July 29, 2009 - New York, NY - The New York Public Library congratulates our colleague David S. Ferriero, Andrew W. Mellon Director of the New York Public Libraries, for his selection by President Obama as the next Archivist of the United States, National Archives and Records Administration.
"David Ferriero is an outstanding librarian and manager who has made huge and lasting contributions to The New York Public Library," said Catherine C. Marron, Chairman of The New York Public Library’s Board of Trustees. "Just as he will leave a legacy of improved and enhanced services for New Yorkers, the entire country will benefit from his experience and wisdom. I congratulate David on this exciting and impressive achievement and wish him nothing but success in his new role."
"The New York Public Library is thrilled at the news of this prestigious nomination of David Ferriero," added New York Public Library President Dr. Paul LeClerc. "David's leadership has helped advance the Library and expand the vast publics it serves in an era of rapidly evolving information needs. He has been a marvelous colleague and friend, and I am tremendously pleased that America will now benefit from the talent and professionalism that David will bring to the management of the National Archives."
Mr. Ferriero, 63, served previously as the Rita DiGiallonardo Holloway University Librarian and Vice Provost for Library Affairs at Duke University. For a high resolution photo file of Mr. Ferriero, please email Jonathan_Pace@nypl.org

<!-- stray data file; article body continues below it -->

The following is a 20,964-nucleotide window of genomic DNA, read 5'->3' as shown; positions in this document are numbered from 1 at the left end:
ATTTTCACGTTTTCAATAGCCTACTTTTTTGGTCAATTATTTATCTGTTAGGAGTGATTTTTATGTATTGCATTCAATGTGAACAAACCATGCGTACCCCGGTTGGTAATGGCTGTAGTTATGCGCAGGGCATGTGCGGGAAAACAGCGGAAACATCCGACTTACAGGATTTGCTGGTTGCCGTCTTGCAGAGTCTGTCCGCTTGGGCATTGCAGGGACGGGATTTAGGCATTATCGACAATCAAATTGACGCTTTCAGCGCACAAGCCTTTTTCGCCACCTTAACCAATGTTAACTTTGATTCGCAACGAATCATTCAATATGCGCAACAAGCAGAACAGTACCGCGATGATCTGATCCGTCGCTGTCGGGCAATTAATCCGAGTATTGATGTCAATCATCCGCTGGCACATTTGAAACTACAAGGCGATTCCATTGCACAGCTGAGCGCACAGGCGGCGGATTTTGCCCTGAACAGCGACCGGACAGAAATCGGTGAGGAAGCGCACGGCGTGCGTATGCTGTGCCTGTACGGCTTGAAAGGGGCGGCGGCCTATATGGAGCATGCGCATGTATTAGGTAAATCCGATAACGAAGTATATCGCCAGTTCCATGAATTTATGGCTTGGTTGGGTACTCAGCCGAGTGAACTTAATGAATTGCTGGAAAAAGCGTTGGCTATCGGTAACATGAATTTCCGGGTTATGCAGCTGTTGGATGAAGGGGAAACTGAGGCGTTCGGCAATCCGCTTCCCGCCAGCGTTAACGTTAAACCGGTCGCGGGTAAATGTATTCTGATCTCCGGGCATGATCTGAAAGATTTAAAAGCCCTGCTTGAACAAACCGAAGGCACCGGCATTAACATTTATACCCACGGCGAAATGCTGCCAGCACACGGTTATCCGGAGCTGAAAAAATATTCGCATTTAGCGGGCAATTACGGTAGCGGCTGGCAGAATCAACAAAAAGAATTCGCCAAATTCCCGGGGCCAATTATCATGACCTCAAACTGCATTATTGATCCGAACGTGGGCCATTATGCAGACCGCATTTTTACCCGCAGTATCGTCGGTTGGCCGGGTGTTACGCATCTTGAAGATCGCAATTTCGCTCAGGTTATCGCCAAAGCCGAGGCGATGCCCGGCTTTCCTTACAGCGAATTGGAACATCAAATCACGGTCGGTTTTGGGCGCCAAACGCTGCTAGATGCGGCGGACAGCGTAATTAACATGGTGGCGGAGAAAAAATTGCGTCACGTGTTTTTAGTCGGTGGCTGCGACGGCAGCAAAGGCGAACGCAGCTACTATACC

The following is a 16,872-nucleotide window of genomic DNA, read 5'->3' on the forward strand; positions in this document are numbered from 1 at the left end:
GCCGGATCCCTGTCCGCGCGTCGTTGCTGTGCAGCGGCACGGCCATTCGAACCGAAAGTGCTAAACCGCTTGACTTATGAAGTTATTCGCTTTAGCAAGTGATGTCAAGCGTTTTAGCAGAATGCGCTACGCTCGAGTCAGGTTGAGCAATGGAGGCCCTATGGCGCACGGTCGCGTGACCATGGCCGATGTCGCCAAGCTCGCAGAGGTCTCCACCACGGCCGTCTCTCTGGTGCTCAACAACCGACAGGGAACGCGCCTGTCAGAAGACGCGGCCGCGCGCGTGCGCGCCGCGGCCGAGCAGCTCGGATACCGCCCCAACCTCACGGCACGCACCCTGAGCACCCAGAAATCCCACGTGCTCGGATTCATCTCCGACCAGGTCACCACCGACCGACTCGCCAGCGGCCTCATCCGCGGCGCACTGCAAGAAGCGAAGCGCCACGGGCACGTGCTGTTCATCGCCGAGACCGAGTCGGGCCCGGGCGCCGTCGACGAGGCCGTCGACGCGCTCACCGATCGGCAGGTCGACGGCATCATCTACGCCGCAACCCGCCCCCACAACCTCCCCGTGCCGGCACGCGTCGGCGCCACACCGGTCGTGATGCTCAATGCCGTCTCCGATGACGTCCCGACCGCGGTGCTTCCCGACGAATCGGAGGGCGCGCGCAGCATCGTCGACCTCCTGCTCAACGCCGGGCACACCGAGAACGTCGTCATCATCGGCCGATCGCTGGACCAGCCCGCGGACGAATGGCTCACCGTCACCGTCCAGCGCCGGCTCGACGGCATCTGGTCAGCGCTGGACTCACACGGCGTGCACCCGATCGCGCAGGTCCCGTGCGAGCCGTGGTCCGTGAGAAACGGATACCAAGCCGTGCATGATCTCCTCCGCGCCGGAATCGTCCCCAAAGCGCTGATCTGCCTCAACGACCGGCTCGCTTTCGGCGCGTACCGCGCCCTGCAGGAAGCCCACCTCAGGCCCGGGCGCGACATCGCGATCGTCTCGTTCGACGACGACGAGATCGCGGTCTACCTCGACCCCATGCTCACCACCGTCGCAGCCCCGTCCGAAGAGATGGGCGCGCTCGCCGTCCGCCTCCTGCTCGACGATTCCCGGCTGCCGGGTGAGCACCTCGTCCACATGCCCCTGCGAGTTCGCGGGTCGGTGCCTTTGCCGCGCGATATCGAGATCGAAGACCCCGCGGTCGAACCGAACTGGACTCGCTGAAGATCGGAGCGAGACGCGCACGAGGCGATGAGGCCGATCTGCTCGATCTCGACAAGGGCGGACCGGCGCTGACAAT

About The New York Public Library
The New York Public Library was created in 1895 with the consolidation of the private libraries of John Jacob Astor and James Lenox with the Samuel Jones Tilden Trust. The Library provides free and open access to its physical and electronic collections and information, as well as to its services. Its renowned research collections are located in the Stephen A. Schwarzman Building at Fifth Avenue and 42nd Street; The New York Public Library for the Performing Arts at Lincoln Center; the Schomburg Center for Research in Black Culture in Harlem; and the Science, Industry and Business Library at 34th Street and Madison Avenue. Eighty-seven branch libraries provide access to circulating collections and a wide range of other services in neighborhoods throughout the Bronx, Manhattan, and Staten Island. Research and circulating collections combined total more than 50 million items. In addition, each year the Library presents thousands of exhibitions and public programs, which include classes in technology, literacy, and English for speakers of other languages. The New York Public Library serves more than 17 million patrons who come through its doors annually; the Library’s website, www.nypl.org, receives 25 million visits annually from users in more than 200 countries.
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